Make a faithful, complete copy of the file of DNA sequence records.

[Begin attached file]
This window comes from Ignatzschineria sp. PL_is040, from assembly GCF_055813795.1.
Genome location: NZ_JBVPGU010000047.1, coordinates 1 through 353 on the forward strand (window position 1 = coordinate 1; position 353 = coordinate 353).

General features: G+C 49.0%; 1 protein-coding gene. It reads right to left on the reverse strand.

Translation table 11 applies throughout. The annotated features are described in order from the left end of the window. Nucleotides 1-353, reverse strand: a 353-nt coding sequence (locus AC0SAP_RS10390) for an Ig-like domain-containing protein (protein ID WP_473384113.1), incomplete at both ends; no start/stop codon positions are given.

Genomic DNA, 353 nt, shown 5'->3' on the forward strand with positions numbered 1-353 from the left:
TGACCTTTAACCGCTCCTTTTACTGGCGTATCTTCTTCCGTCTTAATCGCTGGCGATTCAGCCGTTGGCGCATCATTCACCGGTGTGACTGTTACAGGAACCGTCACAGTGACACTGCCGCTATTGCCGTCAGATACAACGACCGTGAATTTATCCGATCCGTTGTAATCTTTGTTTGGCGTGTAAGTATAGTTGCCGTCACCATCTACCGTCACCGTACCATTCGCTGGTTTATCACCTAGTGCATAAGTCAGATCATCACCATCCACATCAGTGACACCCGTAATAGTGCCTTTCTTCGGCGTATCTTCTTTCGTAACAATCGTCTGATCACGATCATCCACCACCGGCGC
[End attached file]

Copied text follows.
This window comes from Ignatzschineria sp. PL_is040, from assembly GCF_055813795.1.
Genome location: NZ_JBVPGU010000047.1, coordinates 1 through 353 on the forward strand (window position 1 = coordinate 1; position 353 = coordinate 353).

General features: G+C 49.0%; 1 protein-coding gene. It reads right to left on the reverse strand.

Translation table 11 applies throughout. The annotated features are described in order from the left end of the window. Nucleotides 1-353, reverse strand: a 353-nt coding sequence (locus AC0SAP_RS10390) for an Ig-like domain-containing protein (protein ID WP_473384113.1), incomplete at both ends; no start/stop codon positions are given.

Genomic DNA, 353 nt, shown 5'->3' on the forward strand with positions numbered 1-353 from the left:
TGACCTTTAACCGCTCCTTTTACTGGCGTATCTTCTTCCGTCTTAATCGCTGGCGATTCAGCCGTTGGCGCATCATTCACCGGTGTGACTGTTACAGGAACCGTCACAGTGACACTGCCGCTATTGCCGTCAGATACAACGACCGTGAATTTATCCGATCCGTTGTAATCTTTGTTTGGCGTGTAAGTATAGTTGCCGTCACCATCTACCGTCACCGTACCATTCGCTGGTTTATCACCTAGTGCATAAGTCAGATCATCACCATCCACATCAGTGACACCCGTAATAGTGCCTTTCTTCGGCGTATCTTCTTTCGTAACAATCGTCTGATCACGATCATCCACCACCGGCGC